Daniel Carter: O Come, O Come, Emmanuel

Melorama/ October 22, 2018/ Uncategorized/ 0 comments

O Come, O Come, Emmanuel,” a piano solo, is the second of Daniel Carter’s pieces of music to appear here at Melkim Publishing.

It first appeared 2008 in Daniel’s collection “Hymns for Keyboard Performers II,” which is no longer available, but he has decided to resurrect this piece, and I didn’t hesitate to begin preparing it for publication.

It’s a good piece that I believe has been lost in the shuffle over the past decade, and I think it deserves to be heard. It’s a slow introspective setting incorporating light elements of jazz while yet staying within the bounds of being appropriate for church services. It draws in the listener from the very beginning, and keeps interest until the very end, making for an excellent whole.

It’s also fun to play.

Other than some editorial and engraving changes for clarity, the piece now for sale is practically the same as what it was 10 years ago.

Here are Daniel Carter’s own words about this piece.


I wanted to create an unusual arrangement of “O Come, O Come, Emmanuel,” since the tune is so ancient. Most of the arrangements still lean toward preserving the ancient sound and feel, from what I’ve noticed. I wanted something completely different. I made about four different sketches of the piece, none of which I liked, except for a section in this one and a section in that one. So after a few years of playing around with ideas, it finally came together as a kind of harmonic adventure with some jazz influence. Even though I’m more a traditional composer that leans toward classical, I’ve always loved great music of most any genre, and I’ve been quite influenced by jazz and jazz harmonies through the decades. This is probably one of the better examples of that influence. The arrangement is definitely for advanced pianists, but it’s fun to learn and perform. Making the piano feel like it’s singing chant is an unusual challenge in and of itself, so focusing on making the piano “sing” is how I approach performing it. That seems to help the lyrical quality and also really makes those harmonies come alive.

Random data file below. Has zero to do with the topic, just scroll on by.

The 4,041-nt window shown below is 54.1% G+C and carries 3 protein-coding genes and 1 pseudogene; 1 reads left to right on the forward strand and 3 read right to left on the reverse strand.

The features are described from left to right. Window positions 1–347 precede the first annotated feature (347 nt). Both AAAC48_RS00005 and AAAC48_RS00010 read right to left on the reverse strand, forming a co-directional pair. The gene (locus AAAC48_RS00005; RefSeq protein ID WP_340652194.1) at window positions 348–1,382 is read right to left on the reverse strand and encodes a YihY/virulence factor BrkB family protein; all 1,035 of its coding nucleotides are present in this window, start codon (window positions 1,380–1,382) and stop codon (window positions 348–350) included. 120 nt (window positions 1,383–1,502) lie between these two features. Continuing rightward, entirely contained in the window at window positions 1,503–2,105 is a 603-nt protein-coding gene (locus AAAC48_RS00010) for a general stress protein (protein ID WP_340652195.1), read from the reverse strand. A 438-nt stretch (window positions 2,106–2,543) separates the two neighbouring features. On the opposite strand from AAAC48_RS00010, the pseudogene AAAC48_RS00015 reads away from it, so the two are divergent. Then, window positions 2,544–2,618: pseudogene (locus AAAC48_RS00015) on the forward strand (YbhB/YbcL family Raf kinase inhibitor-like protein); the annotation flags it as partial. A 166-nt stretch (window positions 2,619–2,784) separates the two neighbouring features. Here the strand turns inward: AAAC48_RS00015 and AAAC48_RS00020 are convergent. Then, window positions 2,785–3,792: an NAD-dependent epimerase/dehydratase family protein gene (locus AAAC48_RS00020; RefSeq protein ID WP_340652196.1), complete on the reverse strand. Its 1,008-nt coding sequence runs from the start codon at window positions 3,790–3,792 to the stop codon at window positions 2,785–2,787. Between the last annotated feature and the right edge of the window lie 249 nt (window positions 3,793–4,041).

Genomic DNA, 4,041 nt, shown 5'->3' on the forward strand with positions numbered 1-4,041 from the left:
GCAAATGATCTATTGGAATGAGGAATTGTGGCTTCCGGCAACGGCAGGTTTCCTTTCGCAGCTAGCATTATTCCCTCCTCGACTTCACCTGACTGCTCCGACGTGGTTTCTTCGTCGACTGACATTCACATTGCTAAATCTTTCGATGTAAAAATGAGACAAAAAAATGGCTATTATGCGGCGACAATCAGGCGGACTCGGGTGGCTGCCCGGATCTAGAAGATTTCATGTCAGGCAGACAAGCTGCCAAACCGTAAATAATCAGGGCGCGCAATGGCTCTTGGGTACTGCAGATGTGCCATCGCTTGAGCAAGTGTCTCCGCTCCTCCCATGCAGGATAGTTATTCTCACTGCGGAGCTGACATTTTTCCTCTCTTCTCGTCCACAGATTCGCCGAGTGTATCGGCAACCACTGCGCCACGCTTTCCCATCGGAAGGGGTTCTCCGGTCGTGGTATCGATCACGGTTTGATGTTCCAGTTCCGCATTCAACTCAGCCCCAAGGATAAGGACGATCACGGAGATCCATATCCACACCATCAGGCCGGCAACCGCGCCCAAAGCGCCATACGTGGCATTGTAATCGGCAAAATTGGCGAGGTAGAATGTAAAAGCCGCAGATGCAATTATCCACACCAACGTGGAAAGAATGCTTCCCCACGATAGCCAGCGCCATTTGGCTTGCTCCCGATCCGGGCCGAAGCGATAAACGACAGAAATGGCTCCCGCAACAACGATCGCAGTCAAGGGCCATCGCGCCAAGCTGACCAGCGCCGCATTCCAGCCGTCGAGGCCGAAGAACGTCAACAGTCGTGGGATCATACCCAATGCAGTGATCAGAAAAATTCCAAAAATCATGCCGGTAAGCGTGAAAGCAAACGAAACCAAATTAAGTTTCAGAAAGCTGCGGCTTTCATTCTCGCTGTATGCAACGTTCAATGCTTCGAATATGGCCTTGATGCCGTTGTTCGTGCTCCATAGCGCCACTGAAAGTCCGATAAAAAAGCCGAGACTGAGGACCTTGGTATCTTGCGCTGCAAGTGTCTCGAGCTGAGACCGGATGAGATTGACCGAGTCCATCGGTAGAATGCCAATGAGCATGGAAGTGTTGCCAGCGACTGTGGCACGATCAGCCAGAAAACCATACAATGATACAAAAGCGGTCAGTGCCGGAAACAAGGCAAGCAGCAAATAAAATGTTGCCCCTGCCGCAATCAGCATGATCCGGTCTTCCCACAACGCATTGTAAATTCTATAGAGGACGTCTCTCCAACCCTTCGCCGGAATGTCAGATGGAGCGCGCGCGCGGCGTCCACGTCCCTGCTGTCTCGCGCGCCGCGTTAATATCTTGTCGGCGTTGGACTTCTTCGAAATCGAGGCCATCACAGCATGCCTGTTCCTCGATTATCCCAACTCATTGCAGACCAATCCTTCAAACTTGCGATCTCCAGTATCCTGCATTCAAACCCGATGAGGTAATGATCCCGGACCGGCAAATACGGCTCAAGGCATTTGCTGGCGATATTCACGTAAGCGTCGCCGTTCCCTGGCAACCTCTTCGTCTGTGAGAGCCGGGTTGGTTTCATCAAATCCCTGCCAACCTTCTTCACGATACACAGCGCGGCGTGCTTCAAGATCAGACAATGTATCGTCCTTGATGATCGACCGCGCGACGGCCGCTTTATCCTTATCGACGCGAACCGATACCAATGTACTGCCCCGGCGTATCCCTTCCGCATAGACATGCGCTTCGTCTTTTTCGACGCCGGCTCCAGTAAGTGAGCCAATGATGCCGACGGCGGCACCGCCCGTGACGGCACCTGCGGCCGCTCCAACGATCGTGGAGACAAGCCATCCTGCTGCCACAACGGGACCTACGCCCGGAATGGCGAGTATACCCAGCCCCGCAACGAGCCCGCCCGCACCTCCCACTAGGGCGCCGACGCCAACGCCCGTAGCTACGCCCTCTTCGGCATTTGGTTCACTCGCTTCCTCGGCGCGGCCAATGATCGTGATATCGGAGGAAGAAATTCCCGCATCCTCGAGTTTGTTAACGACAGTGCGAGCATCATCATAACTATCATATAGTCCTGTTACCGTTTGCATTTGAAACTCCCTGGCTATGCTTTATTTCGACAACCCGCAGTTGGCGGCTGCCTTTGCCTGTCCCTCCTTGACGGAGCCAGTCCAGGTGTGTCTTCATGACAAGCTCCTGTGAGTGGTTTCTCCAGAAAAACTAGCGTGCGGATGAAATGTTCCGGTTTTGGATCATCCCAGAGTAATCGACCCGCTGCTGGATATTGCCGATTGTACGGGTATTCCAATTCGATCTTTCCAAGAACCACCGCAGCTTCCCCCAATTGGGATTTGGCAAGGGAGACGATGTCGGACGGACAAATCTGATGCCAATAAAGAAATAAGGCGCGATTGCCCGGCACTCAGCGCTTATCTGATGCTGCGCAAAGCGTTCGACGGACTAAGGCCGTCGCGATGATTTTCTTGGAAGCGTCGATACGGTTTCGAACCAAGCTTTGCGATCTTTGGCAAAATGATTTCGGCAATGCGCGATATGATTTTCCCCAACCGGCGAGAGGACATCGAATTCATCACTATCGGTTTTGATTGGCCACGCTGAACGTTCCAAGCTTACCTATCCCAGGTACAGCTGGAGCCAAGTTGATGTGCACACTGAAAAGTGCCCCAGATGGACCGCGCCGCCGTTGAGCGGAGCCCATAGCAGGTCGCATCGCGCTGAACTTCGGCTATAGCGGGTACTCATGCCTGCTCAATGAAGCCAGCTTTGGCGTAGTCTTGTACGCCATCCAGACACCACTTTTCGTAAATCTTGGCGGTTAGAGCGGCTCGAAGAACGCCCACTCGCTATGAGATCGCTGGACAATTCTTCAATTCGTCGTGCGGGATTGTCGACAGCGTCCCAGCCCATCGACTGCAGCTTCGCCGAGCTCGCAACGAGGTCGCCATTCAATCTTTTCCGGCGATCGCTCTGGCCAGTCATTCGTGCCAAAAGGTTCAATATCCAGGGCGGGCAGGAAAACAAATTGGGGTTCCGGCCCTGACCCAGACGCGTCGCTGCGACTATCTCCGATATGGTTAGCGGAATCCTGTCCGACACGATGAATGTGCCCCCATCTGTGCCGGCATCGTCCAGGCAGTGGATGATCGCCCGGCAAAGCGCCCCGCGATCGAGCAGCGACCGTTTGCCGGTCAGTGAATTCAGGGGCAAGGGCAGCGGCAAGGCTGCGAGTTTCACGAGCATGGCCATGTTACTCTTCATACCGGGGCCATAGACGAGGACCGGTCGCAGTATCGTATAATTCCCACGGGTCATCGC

Daniel Carter


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